9 ways designers can generate passive income

There’s more than one way to make great money as a designer. If you’d like to increase your design business’ income without dramatically increasing your workload, keep reading – you’re going to enjoy today’s post.

Start and maintain a blog

My personal favorite way of increasing your passive income is to run a successful blog. Blogging isn’t easy, and if you’re looking for a quick and easy way to make money, blogging definitely is not for you. But if blogging sounds like an intriguing endeavor and an exciting way to make extra money for your design business, Millo is packed full of resources for designers who want to blog.

Sell wordpress themes (or other templates)

A somewhat obvious choice, but selling wordpress themes (or other templates) is a phenomenal way to make money. It may be difficult to design a theme upfront, but it brings you continuous income for the remainder of your design career.

If you’re looking for a place to start selling your themes or templates, I can highly recommend MojoThemes.com. I’ve worked with a few marketplaces and can highly recommend Mojo Themes.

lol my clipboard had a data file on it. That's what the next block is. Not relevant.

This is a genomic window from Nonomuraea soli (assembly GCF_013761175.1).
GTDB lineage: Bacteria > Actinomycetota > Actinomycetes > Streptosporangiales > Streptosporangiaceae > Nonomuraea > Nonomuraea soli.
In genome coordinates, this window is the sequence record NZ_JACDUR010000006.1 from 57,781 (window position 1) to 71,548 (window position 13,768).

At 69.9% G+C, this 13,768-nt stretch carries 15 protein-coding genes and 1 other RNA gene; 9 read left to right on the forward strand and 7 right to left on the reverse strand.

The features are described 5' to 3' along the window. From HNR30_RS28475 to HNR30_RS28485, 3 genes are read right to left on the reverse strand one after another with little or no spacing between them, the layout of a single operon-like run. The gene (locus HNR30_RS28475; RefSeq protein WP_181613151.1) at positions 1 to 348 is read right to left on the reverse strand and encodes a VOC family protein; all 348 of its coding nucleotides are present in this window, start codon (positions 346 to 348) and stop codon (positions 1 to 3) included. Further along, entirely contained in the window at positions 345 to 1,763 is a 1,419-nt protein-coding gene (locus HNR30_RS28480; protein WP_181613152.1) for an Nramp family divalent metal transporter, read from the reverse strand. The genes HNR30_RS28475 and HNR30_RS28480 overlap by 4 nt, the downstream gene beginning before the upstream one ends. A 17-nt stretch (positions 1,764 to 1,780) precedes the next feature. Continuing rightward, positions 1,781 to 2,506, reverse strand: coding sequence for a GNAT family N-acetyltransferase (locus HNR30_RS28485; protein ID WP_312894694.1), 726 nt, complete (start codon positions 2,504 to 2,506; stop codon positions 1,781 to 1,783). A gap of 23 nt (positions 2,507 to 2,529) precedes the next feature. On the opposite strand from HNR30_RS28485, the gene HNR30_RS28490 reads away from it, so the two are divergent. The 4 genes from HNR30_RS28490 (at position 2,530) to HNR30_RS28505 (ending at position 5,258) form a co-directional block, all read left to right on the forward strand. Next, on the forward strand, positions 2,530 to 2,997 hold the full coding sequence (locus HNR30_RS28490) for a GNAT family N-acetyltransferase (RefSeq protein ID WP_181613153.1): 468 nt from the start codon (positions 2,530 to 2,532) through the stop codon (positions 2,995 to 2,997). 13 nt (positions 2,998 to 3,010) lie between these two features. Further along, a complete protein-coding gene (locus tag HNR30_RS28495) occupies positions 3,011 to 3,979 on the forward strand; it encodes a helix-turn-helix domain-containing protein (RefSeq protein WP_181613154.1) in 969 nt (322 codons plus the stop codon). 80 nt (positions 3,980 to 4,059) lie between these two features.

💔 Falling out of love with your clients? Trade some of your worst clients for the best companies in the world with SolidGigs, our premium weekly freelance job list & course library. Love your business again. Learn more »

The link above is an affiliate link. If you click through, find them as helpful as I have, sign up, and buy or sell, please email me so I can personally thank you for helping my design business grow. …That brings me to my next point…

Affiliate work

As you saw demonstrated above, affiliate work can bring you some nice passive income as a designer. Affiliate work basically allows you to help other people sell their services or product for a percentage.

In the example above, I get a percentage each time anyone who clicks my affiliate link buys or sells on Mojo Themes. I am always careful to only use affiliate programs for products or services I genuinely believe in – which is a good word of warning if you’re interested in getting into affiliate work.

Sell or Recommend Site Hosting

If you’re a web designer, an easy way to make a few extra bucks on each project is to recommend or sell web site hosting. If you don’t mind managing the hosting yourself, offer to host your clients’ web sites. If you don’t want the headache of being the hosting tech service person, you could always recommend a particular service with an affiliate link like we described.